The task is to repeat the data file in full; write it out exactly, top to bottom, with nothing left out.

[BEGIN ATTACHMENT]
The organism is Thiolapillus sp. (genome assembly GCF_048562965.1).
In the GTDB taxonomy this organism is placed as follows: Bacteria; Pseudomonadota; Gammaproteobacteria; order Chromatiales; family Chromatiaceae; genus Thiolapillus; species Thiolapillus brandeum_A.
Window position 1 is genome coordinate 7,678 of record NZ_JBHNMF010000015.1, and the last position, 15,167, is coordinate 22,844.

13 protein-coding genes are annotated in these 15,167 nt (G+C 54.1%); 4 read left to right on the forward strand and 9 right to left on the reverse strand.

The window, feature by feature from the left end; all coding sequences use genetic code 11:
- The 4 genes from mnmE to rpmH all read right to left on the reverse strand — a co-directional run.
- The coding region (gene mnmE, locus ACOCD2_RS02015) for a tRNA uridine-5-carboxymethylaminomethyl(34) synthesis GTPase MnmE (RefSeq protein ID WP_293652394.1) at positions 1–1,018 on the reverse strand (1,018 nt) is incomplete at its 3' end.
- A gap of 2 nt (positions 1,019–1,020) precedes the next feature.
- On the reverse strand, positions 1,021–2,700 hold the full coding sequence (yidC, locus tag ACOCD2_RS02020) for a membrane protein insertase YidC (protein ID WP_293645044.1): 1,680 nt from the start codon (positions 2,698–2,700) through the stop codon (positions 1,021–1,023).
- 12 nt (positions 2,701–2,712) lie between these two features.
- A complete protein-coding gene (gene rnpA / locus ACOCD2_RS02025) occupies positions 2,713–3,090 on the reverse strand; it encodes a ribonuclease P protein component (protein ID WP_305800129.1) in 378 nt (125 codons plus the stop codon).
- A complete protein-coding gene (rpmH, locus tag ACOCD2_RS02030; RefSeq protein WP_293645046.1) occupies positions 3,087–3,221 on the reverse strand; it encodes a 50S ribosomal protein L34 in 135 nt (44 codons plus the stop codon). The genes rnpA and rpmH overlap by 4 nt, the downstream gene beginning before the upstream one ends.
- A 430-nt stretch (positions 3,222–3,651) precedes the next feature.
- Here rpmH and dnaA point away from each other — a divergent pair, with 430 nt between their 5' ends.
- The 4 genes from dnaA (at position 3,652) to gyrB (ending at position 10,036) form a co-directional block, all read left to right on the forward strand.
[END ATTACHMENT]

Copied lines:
The organism is Thiolapillus sp. (genome assembly GCF_048562965.1).
In the GTDB taxonomy this organism is placed as follows: Bacteria; Pseudomonadota; Gammaproteobacteria; order Chromatiales; family Chromatiaceae; genus Thiolapillus; species Thiolapillus brandeum_A.
Window position 1 is genome coordinate 7,678 of record NZ_JBHNMF010000015.1, and the last position, 15,167, is coordinate 22,844.

13 protein-coding genes are annotated in these 15,167 nt (G+C 54.1%); 4 read left to right on the forward strand and 9 right to left on the reverse strand.

The window, feature by feature from the left end; all coding sequences use genetic code 11:
- The 4 genes from mnmE to rpmH all read right to left on the reverse strand — a co-directional run.
- The coding region (gene mnmE, locus ACOCD2_RS02015) for a tRNA uridine-5-carboxymethylaminomethyl(34) synthesis GTPase MnmE (RefSeq protein ID WP_293652394.1) at positions 1–1,018 on the reverse strand (1,018 nt) is incomplete at its 3' end.
- A gap of 2 nt (positions 1,019–1,020) precedes the next feature.
- On the reverse strand, positions 1,021–2,700 hold the full coding sequence (yidC, locus tag ACOCD2_RS02020) for a membrane protein insertase YidC (protein ID WP_293645044.1): 1,680 nt from the start codon (positions 2,698–2,700) through the stop codon (positions 1,021–1,023).
- 12 nt (positions 2,701–2,712) lie between these two features.
- A complete protein-coding gene (gene rnpA / locus ACOCD2_RS02025) occupies positions 2,713–3,090 on the reverse strand; it encodes a ribonuclease P protein component (protein ID WP_305800129.1) in 378 nt (125 codons plus the stop codon).
- A complete protein-coding gene (rpmH, locus tag ACOCD2_RS02030; RefSeq protein WP_293645046.1) occupies positions 3,087–3,221 on the reverse strand; it encodes a 50S ribosomal protein L34 in 135 nt (44 codons plus the stop codon). The genes rnpA and rpmH overlap by 4 nt, the downstream gene beginning before the upstream one ends.
- A 430-nt stretch (positions 3,222–3,651) precedes the next feature.
- Here rpmH and dnaA point away from each other — a divergent pair, with 430 nt between their 5' ends.
- The 4 genes from dnaA (at position 3,652) to gyrB (ending at position 10,036) form a co-directional block, all read left to right on the forward strand.